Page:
When compared with the town celebrations of today, those of earlier times were quite sedate. People of that time liked to party, mind you, but they were not as
extravagant as they are today with fireworks and parades.
All they needed was some good music, a little drink and a lot of food and the fun was sure to follow.
That’s probably because during the pioneer years, people worked harder and had less time and opportunity for leisure activities.
Of course, people back in the day didn’t need a town festival to celebrate. A barn raising was enough of an occasion to bring hundreds of neighbors together. In addition, come the first Saturday night that the barn was complete, the laborers would gather to celebrate their accomplishment and let off a little steam, especially on the new “dance floor.”
Those parties were simple affairs. A few tables would be spread with food. And many hay and straw bales would be scattered about for seating. However, most folks did not sit unless they had too much spiked cider to drink. People danced, usually into the morning hours, at which time the caller for the square dancing was hoarse and the musicians would be near exhaustion.
But when a community celebrated the Fourth of July or some other major milestone, people would turn out in droves. According to a newspaper clipping from those times, one Fourth of July celebration brought out between 4,000 to 5,000 folks. Following is an excerpt from that article that was published in the Watkins Forum:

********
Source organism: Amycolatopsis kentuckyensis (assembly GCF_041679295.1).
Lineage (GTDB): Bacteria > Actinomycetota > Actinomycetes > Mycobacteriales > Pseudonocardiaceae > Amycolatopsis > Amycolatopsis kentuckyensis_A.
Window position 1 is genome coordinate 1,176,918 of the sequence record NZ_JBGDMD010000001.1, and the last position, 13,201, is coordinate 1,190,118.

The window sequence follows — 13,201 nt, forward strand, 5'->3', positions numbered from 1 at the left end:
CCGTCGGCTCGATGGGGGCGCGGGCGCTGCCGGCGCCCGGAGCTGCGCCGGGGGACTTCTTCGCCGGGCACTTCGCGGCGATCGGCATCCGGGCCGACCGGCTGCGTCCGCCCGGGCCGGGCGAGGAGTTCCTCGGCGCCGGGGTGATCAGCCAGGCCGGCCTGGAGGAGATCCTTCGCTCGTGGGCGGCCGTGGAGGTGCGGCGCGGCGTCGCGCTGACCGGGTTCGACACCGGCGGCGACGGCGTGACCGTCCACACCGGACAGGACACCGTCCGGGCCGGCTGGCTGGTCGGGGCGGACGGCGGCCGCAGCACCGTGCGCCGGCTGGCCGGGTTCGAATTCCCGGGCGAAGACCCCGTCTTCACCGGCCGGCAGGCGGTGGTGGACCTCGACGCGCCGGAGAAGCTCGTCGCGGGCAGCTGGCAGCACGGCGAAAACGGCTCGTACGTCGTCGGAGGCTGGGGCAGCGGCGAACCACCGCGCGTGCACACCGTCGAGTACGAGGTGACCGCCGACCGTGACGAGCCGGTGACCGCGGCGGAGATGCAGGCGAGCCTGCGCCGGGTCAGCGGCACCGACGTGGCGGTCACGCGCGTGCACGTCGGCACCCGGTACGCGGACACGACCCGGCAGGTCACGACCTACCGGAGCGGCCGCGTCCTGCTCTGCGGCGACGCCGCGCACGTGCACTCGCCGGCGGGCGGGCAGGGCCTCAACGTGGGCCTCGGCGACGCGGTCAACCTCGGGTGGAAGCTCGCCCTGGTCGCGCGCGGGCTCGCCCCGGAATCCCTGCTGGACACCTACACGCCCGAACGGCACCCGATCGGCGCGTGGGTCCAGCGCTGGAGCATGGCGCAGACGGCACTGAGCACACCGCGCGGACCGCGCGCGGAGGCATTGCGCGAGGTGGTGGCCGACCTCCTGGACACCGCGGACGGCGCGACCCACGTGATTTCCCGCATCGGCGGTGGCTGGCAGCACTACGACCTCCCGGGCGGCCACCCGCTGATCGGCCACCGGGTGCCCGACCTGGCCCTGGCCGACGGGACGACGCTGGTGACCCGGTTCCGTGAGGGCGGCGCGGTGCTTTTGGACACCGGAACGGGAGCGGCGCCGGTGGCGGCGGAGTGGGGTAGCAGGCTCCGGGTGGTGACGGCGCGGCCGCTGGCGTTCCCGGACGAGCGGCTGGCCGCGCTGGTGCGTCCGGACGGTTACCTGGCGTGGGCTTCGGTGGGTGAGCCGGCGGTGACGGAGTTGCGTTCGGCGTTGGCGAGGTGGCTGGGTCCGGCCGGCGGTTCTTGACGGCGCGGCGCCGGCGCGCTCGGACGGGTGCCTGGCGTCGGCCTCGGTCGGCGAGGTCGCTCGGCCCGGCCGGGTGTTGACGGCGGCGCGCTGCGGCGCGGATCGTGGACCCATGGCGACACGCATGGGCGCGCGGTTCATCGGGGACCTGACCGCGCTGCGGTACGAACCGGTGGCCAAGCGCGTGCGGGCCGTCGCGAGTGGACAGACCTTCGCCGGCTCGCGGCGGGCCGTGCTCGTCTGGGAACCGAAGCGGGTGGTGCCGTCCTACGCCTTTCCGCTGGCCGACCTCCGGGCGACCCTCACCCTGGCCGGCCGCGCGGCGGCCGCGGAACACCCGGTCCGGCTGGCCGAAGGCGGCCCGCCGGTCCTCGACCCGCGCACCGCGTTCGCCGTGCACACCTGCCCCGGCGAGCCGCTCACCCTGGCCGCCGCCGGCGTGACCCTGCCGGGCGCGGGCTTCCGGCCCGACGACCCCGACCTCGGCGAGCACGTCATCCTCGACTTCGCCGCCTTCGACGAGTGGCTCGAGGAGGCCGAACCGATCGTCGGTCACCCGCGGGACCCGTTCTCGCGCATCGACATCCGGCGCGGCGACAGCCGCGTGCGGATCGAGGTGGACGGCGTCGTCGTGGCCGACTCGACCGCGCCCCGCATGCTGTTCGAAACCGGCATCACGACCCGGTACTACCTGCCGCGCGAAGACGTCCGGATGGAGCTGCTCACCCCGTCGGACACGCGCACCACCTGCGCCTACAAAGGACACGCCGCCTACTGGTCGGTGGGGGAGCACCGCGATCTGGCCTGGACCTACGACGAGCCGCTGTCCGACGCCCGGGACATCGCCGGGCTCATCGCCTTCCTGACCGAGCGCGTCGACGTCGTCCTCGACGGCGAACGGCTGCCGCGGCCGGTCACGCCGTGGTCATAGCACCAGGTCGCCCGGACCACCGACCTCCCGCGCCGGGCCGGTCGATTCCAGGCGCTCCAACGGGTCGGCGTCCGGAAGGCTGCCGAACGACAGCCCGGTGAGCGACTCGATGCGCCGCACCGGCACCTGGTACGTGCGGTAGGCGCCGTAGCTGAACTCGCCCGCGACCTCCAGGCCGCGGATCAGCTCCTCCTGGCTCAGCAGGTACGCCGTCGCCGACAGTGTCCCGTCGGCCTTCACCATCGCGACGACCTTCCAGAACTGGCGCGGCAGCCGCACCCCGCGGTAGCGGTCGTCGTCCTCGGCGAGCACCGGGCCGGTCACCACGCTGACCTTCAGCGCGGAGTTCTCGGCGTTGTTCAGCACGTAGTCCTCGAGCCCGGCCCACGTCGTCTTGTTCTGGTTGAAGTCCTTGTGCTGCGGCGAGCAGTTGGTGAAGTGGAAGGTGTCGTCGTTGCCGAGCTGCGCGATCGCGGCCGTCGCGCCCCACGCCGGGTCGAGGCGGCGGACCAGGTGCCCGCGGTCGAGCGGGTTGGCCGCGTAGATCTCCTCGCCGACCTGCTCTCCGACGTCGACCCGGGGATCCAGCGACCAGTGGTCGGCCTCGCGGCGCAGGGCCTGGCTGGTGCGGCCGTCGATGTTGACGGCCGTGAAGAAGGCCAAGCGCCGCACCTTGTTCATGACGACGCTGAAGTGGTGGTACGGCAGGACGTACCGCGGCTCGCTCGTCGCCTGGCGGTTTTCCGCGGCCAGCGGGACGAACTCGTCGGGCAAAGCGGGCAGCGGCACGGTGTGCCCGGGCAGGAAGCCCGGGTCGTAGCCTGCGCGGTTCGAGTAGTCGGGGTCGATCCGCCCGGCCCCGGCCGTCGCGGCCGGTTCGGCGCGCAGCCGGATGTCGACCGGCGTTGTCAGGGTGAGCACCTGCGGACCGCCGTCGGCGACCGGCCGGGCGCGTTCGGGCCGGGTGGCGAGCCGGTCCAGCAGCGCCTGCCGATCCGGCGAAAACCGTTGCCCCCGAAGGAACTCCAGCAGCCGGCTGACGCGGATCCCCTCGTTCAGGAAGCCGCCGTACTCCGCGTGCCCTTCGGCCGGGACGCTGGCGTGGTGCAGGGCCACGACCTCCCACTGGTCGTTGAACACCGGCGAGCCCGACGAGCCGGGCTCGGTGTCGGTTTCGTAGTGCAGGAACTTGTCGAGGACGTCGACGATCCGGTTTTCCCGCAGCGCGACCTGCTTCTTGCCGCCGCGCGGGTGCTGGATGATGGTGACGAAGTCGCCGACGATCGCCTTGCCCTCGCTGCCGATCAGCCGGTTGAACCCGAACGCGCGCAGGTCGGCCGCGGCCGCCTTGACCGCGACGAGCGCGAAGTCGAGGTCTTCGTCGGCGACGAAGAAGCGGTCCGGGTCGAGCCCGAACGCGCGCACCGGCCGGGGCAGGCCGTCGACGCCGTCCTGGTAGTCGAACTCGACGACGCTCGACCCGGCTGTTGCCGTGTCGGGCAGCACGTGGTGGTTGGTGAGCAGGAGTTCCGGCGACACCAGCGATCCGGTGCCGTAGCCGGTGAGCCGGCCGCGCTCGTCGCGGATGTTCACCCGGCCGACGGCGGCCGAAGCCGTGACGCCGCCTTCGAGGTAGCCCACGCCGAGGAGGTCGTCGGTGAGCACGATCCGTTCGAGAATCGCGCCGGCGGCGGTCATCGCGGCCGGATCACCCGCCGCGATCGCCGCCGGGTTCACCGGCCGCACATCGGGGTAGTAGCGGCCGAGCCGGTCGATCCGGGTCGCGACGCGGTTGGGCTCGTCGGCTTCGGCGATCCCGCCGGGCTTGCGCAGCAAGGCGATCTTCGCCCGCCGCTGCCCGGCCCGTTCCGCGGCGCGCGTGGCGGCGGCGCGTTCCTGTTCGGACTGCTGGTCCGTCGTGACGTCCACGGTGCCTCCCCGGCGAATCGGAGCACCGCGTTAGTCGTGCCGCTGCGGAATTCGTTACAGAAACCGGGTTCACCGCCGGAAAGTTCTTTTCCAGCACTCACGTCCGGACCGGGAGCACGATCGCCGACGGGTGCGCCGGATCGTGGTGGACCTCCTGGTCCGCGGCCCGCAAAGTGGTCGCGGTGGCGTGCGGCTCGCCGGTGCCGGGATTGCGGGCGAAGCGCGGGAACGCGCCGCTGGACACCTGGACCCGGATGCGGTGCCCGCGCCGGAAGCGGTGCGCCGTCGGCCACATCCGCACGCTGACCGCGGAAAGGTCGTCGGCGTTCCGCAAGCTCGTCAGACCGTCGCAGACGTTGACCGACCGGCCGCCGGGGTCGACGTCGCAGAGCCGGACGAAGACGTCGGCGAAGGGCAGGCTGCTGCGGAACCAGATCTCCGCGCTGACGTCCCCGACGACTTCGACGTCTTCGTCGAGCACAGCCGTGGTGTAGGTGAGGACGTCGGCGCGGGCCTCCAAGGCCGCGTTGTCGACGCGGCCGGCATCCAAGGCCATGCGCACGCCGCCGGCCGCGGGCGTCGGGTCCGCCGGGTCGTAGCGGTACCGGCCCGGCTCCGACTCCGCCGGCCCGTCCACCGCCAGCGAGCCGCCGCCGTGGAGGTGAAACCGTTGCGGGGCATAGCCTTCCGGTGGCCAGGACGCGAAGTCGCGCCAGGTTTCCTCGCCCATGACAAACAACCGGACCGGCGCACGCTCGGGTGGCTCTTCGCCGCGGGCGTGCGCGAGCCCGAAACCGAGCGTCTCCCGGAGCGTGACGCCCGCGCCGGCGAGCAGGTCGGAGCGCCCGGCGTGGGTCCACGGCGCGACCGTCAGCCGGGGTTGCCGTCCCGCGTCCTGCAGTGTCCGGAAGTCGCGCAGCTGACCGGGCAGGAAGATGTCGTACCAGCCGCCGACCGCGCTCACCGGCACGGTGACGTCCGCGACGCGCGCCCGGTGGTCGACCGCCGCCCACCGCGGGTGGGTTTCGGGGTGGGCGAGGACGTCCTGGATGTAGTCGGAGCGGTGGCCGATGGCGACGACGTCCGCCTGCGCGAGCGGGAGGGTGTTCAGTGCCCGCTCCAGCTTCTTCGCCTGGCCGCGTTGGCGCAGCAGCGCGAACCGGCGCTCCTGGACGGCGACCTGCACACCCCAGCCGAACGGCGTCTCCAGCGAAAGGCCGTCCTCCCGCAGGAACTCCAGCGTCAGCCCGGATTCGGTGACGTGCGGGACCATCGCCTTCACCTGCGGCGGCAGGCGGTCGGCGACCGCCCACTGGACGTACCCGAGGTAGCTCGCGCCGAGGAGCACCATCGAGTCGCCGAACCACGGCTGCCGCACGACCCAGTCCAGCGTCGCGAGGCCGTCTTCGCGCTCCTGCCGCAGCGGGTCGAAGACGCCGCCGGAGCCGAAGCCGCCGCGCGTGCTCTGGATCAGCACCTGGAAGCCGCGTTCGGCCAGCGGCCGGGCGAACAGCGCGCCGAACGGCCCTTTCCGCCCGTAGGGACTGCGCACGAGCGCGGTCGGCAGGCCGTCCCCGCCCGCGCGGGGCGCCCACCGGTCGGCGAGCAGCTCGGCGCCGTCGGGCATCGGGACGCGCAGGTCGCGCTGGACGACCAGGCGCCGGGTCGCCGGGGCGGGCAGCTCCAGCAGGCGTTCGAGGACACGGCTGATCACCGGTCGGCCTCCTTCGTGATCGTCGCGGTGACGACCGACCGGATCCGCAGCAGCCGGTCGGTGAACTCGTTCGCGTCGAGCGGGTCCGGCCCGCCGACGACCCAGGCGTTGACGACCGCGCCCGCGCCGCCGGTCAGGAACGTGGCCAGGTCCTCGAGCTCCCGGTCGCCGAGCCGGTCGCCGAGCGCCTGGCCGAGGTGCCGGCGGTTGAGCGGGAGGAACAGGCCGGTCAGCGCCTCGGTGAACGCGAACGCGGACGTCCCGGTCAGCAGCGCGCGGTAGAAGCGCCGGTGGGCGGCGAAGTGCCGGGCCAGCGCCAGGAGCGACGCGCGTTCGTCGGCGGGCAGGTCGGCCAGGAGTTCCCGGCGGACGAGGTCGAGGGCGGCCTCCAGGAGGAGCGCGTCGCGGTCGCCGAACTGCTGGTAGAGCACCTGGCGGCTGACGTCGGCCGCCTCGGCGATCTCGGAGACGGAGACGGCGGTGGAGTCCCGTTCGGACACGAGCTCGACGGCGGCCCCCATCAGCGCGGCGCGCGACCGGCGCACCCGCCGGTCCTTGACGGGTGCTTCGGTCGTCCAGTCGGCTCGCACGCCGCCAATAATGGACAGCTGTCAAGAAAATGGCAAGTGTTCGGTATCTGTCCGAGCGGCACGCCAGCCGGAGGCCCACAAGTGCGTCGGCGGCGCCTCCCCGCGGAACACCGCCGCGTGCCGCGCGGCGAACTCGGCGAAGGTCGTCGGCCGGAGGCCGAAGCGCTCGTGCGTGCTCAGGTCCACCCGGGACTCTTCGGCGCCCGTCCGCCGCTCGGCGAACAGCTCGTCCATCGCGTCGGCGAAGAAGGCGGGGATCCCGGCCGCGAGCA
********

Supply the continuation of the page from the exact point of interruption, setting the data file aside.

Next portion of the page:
“The big 4th of July celebration put on by the Watkins American Legion post No. 452 last Monday was an overwhelming success in every respect. The day was an ideal one and visitors were streaming into town by the hundreds early in the morning, and by noon the attendance was estimated at 4,000 people, the largest crowd that was ever assembled in Watkins at any previous celebration.
“The program for the day opened at 10 with the most wonderful parade consisting of some 34 or 35 beautiful floats representing the different business houses of the village. This alone was an attraction very seldom seen in much larger cities than Watkins, and one could hear words of praise and high compliments from every angle in the large crowd that was lined up on both sides of the street for several blocks.
“This big attraction was made possible only by the combined efforts of our wide-awake and public-spirited businessmen who spent much time and money to put on an attraction of this kind. Following the large parade, the large crowd present was entertained at the village park by the Watkins Band, which rendered an hour’s concert after which dinner was served at the St. Anthony Church.
“At 1 p.m., races of every description were pulled off, and at 3 p.m. the large crowd was entertained in a hotly contested ball game between the Eden Valley and Watkins teams, who kept the crowd on their feet at every stage of the game, and which resulted in a 13-12 victory for the local boys.
“Dancing at the big bowery erected for the occasion was also a big attraction for the young folks both in the afternoon and the evening. At 7 p.m., a large program of sports and contests was pulled off at the village park, followed by a short concert by the band after which the large crowd was assembled at the ball park to witness the big fireworks display, which was greatly enjoyed by the visitors. A big dance at both the large bowery and village hall closed the program for the big celebration.”
Our hard-working forefathers (and foremothers) looked forward to holiday celebrations as a community. This was Memorial Day in an unnamed town. Photo courtesy of the Minnesota Historical Society